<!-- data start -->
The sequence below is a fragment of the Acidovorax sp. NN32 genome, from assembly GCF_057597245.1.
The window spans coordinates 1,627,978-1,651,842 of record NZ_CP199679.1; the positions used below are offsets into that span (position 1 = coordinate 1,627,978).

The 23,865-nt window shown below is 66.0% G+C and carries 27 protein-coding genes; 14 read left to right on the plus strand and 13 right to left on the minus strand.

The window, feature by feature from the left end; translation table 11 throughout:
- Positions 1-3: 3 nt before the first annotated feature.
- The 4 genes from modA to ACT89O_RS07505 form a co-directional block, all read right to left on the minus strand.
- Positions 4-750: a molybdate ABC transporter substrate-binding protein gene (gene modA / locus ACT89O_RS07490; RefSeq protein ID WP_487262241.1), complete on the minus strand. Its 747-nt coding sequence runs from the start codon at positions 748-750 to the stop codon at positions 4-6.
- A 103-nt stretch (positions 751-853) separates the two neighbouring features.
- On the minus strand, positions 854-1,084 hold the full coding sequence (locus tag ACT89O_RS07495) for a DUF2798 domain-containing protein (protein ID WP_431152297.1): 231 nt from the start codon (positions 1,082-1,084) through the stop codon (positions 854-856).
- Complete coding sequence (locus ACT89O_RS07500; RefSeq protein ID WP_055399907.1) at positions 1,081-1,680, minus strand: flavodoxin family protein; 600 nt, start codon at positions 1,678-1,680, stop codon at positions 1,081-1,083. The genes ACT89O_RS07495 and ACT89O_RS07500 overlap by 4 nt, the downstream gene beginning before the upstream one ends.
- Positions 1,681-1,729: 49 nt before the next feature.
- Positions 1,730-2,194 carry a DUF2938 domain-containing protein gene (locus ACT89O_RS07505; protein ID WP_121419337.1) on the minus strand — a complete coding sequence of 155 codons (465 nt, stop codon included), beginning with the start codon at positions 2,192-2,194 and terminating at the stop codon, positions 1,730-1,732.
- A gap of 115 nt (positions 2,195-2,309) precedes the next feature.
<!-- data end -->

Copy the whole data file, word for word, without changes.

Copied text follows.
The sequence below is a fragment of the Acidovorax sp. NN32 genome, from assembly GCF_057597245.1.
The window spans coordinates 1,627,978-1,651,842 of record NZ_CP199679.1; the positions used below are offsets into that span (position 1 = coordinate 1,627,978).

The 23,865-nt window shown below is 66.0% G+C and carries 27 protein-coding genes; 14 read left to right on the plus strand and 13 right to left on the minus strand.

The window, feature by feature from the left end; translation table 11 throughout:
- Positions 1-3: 3 nt before the first annotated feature.
- The 4 genes from modA to ACT89O_RS07505 form a co-directional block, all read right to left on the minus strand.
- Positions 4-750: a molybdate ABC transporter substrate-binding protein gene (gene modA / locus ACT89O_RS07490; RefSeq protein ID WP_487262241.1), complete on the minus strand. Its 747-nt coding sequence runs from the start codon at positions 748-750 to the stop codon at positions 4-6.
- A 103-nt stretch (positions 751-853) separates the two neighbouring features.
- On the minus strand, positions 854-1,084 hold the full coding sequence (locus tag ACT89O_RS07495) for a DUF2798 domain-containing protein (protein ID WP_431152297.1): 231 nt from the start codon (positions 1,082-1,084) through the stop codon (positions 854-856).
- Complete coding sequence (locus ACT89O_RS07500; RefSeq protein ID WP_055399907.1) at positions 1,081-1,680, minus strand: flavodoxin family protein; 600 nt, start codon at positions 1,678-1,680, stop codon at positions 1,081-1,083. The genes ACT89O_RS07495 and ACT89O_RS07500 overlap by 4 nt, the downstream gene beginning before the upstream one ends.
- Positions 1,681-1,729: 49 nt before the next feature.
- Positions 1,730-2,194 carry a DUF2938 domain-containing protein gene (locus ACT89O_RS07505; protein ID WP_121419337.1) on the minus strand — a complete coding sequence of 155 codons (465 nt, stop codon included), beginning with the start codon at positions 2,192-2,194 and terminating at the stop codon, positions 1,730-1,732.
- A gap of 115 nt (positions 2,195-2,309) precedes the next feature.